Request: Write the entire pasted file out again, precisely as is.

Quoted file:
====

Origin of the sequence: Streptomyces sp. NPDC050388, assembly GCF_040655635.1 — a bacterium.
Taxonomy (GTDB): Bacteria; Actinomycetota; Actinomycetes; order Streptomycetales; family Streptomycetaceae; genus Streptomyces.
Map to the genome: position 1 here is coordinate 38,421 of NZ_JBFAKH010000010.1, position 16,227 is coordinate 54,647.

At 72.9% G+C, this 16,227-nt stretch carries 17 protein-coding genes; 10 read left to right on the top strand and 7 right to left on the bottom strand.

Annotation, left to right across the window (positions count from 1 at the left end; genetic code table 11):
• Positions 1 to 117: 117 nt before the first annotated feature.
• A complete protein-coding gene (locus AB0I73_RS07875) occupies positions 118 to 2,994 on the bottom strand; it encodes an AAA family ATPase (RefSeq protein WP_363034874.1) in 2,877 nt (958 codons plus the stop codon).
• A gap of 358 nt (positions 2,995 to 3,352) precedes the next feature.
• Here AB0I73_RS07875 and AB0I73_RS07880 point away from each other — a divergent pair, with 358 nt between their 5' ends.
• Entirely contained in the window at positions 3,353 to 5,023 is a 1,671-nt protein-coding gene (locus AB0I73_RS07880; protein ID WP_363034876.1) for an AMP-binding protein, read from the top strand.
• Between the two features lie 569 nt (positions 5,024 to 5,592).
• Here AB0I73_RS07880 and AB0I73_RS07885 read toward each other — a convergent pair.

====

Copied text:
Origin of the sequence: Streptomyces sp. NPDC050388, assembly GCF_040655635.1 — a bacterium.
Taxonomy (GTDB): Bacteria; Actinomycetota; Actinomycetes; order Streptomycetales; family Streptomycetaceae; genus Streptomyces.
Map to the genome: position 1 here is coordinate 38,421 of NZ_JBFAKH010000010.1, position 16,227 is coordinate 54,647.

At 72.9% G+C, this 16,227-nt stretch carries 17 protein-coding genes; 10 read left to right on the top strand and 7 right to left on the bottom strand.

Annotation, left to right across the window (positions count from 1 at the left end; genetic code table 11):
• Positions 1 to 117: 117 nt before the first annotated feature.
• A complete protein-coding gene (locus AB0I73_RS07875) occupies positions 118 to 2,994 on the bottom strand; it encodes an AAA family ATPase (RefSeq protein WP_363034874.1) in 2,877 nt (958 codons plus the stop codon).
• A gap of 358 nt (positions 2,995 to 3,352) precedes the next feature.
• Here AB0I73_RS07875 and AB0I73_RS07880 point away from each other — a divergent pair, with 358 nt between their 5' ends.
• Entirely contained in the window at positions 3,353 to 5,023 is a 1,671-nt protein-coding gene (locus AB0I73_RS07880; protein ID WP_363034876.1) for an AMP-binding protein, read from the top strand.
• Between the two features lie 569 nt (positions 5,024 to 5,592).
• Here AB0I73_RS07880 and AB0I73_RS07885 read toward each other — a convergent pair.